At Princeton, he taught “Literature and Society” and many courses on Shakespeare. His books included “The Cankered Muse, Satire of the English Renaissance,” “The Plot of Satire,” “Samuel Johnson and Print,” “The Death of Literature,” “Shakespeare, the King’s Playwright,” “The Playwright as Magician: Shakespeare’s Image of the Poet in the English Public Theater,” and a memoir of his early life and naval service, “Crossing the Line: A Bluejacket’s Odyssey in World War II.”
Danson said Kernan established his reputation with his two influential books on literary satire, but that he cast his net widely, writing, among much else, an important book on Samuel Johnson and various essays concerning the nature of print culture and the challenges presented to it by new technologies. “Al mined his wide-ranging interests, from Shakespeare to Evelyn Waugh to the historical sociology of the printing press,” Danson said. “He never met an idea that wouldn’t be better for his research and writing.”
“Kernan’s seminar on Shakespeare’s tragedies at the Yale Graduate School was the liveliest and most stimulating seminar I ever attended,” recalled Danson, who wrote his dissertation on that subject at Yale under Kernan’s supervision. “It inspired an impressive generation of very bright students to make Renaissance drama the basis of their own successful careers. He was at his teacherly best in the question-and-answer format. A graduate student at Princeton later told me that his nickname among students was ‘the Socratic bulldog.’”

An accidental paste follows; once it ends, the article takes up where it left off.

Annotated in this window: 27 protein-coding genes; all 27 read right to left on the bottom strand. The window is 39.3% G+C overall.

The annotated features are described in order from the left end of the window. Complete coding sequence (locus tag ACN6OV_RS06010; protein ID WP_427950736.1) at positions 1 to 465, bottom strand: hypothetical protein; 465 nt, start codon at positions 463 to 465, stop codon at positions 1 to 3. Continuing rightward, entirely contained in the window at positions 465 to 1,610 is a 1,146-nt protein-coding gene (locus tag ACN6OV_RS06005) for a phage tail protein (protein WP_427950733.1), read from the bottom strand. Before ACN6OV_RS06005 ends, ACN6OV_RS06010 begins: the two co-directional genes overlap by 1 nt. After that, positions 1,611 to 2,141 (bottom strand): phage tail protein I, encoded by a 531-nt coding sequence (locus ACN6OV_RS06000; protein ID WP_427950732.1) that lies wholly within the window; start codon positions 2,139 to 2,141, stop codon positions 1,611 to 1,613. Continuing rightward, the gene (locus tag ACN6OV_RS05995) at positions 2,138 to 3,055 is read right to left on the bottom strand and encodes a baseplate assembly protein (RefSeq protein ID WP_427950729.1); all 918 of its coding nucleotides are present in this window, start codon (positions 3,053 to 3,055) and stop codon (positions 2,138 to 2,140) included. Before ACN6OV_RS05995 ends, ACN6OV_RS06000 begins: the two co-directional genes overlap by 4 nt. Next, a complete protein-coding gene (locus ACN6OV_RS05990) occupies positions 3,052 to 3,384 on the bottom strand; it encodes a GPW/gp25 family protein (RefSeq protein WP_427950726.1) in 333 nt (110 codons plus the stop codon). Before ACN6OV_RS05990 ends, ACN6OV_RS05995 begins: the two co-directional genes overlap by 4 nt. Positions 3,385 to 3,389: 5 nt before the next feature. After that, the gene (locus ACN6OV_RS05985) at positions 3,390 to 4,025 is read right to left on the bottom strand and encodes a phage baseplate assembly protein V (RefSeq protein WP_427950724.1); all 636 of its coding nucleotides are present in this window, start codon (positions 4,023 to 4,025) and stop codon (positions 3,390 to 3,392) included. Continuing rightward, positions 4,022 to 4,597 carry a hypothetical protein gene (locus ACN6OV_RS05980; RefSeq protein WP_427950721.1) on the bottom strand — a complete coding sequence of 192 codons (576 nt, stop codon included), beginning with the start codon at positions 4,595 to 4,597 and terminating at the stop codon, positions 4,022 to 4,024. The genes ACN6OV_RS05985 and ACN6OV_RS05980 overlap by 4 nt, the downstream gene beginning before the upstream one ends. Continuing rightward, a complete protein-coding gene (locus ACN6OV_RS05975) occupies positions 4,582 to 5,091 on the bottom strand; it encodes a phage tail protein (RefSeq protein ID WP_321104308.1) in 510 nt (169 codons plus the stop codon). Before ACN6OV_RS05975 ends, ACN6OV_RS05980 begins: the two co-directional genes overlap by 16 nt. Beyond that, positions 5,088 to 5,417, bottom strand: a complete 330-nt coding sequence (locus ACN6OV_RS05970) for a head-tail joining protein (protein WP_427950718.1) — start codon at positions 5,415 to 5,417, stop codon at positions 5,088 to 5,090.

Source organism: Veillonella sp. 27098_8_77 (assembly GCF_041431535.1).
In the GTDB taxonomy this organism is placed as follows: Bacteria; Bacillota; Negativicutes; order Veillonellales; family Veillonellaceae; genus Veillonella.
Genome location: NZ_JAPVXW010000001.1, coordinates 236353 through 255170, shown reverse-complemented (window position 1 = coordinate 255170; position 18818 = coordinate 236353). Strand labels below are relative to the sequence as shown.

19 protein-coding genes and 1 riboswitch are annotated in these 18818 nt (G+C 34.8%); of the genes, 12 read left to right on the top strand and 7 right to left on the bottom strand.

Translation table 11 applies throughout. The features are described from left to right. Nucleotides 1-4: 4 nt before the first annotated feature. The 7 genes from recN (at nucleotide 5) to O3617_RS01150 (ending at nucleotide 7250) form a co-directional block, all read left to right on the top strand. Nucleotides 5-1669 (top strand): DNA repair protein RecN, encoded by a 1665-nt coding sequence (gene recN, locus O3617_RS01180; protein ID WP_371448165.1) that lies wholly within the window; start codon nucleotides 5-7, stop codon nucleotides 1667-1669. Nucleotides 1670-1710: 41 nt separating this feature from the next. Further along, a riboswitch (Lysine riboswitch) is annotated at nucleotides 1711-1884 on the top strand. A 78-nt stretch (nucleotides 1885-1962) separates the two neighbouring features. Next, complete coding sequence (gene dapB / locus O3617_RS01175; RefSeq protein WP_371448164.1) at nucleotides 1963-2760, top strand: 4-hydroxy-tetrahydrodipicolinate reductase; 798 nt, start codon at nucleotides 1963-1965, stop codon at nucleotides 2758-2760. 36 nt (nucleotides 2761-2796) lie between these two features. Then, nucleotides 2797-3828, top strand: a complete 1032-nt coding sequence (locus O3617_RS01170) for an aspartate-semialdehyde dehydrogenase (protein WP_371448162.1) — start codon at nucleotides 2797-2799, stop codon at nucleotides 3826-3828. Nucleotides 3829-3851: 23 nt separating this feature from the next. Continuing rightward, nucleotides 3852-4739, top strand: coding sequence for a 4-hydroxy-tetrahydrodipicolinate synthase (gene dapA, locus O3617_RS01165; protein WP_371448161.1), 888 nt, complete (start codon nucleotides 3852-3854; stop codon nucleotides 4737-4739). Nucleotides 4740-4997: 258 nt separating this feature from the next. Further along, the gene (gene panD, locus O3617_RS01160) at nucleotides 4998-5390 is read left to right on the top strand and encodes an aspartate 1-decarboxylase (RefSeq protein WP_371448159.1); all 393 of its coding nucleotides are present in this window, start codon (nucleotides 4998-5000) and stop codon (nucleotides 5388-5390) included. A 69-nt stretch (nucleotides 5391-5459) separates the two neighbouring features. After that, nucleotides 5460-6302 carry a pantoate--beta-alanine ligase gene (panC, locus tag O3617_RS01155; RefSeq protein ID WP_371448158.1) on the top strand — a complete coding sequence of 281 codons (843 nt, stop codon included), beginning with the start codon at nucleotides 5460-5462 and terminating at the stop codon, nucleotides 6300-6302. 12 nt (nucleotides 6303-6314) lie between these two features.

“His lectures on Shakespeare were brilliant, even maddeningly so for a brand-new pedagogue like myself, since they were so perfectly complete in themselves as accounts of Shakespeare’s dramas that it was difficult to fit oneself into the conversation,” said Leonard Barkan, the Class of 1943 University Professor of Comparative Literature at Princeton, who was a teaching assistant for Kernan at Yale in the 1960s. “But there was something even more demanding about Al’s vision of Shakespeare, which was that he delivered to us, even in the presence of the most light-hearted comedy, depths of melancholy — what the Germans call ‘Weltschmerz’ — that clearly spread in his mind from Shakespeare to the world (or vice versa).”
Princeton Graduate School Dean